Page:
The Consumer Financial Protection Bureau has issued a proposal to facilitate compliance with the 2015 updates to the Home Mortgage Disclosure Act (HMDA) rule. The changes are intended to clarify the information companies are required to collect and report about their mortgage lending.
HMDA requires many financial institutions to maintain, report, and publicly disclose information about mortgages. The information is used by the government to assess whether lenders are serving the housing needs of their communities, to inform policy decisions, and uncover discriminatory lending patterns.
In October 2015, the CFPB implemented Dodd-Frank amendments to HMDA, changing the types of institutions and transactions subject to the regulation, the types of data that institutions are required to collect, and the processes for reporting and disclosing that required data. Most of the updated requirements take effect in January 2018,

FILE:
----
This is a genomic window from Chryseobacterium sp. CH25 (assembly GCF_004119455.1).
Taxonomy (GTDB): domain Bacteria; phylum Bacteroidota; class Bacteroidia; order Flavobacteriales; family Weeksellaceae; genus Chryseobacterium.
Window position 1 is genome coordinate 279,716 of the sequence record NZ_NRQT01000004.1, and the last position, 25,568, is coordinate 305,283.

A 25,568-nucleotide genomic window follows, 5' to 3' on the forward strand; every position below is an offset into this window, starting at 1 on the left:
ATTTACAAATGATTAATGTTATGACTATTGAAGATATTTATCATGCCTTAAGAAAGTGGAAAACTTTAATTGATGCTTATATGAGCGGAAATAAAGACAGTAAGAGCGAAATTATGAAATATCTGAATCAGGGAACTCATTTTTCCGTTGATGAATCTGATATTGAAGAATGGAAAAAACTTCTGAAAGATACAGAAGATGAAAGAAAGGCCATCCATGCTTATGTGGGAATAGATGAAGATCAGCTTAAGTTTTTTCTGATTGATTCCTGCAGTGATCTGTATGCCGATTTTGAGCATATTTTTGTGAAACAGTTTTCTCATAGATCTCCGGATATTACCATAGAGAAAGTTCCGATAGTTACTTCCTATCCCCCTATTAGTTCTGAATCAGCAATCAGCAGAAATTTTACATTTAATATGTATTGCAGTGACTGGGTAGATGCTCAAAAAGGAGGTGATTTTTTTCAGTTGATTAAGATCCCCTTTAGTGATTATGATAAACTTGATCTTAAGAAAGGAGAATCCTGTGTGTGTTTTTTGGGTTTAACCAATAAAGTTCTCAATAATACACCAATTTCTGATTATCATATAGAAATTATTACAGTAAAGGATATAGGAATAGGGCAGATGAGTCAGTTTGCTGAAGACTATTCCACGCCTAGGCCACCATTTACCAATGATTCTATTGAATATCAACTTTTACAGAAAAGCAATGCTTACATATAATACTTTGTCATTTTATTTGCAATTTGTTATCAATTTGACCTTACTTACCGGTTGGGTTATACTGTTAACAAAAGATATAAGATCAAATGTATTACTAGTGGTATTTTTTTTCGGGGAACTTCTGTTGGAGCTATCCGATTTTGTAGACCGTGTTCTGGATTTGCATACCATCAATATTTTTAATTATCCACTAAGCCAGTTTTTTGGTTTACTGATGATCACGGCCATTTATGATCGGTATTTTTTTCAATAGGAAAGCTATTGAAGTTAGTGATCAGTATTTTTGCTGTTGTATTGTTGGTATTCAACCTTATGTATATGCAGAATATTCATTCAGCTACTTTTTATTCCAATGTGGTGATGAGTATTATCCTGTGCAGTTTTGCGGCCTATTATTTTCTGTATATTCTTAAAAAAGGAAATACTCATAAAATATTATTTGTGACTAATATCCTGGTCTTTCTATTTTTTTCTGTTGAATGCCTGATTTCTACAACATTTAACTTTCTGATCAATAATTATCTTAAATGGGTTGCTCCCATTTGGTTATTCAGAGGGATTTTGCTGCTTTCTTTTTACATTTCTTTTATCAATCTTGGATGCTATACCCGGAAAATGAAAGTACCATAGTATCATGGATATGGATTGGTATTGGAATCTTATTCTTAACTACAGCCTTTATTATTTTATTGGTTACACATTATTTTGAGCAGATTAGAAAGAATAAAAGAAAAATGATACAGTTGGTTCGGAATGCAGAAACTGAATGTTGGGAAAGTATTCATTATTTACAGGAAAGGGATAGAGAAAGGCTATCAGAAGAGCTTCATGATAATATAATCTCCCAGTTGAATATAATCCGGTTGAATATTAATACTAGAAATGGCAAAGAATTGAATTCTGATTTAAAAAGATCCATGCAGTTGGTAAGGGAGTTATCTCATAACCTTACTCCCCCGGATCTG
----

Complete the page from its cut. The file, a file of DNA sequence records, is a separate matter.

Amid compliance preparations, the CFPB says, it because apparent that clarifications to the final rule, known as Regulation C, were needed.
The proposal contains a number of clarifications, technical corrections, and minor changes to the HMDA regulation. These include clarifying certain key terms, such as “temporary financing” and “automated underwriting system.” The proposal would also, for example, establish transition rules for reporting certain loans purchased by financial institutions. Another proposed change would facilitate reporting the census tract of a property, using a new geocoding tool the CFPB plans to provide online.
Comments on the proposal will be due 30 days after it is published in the Federal Register.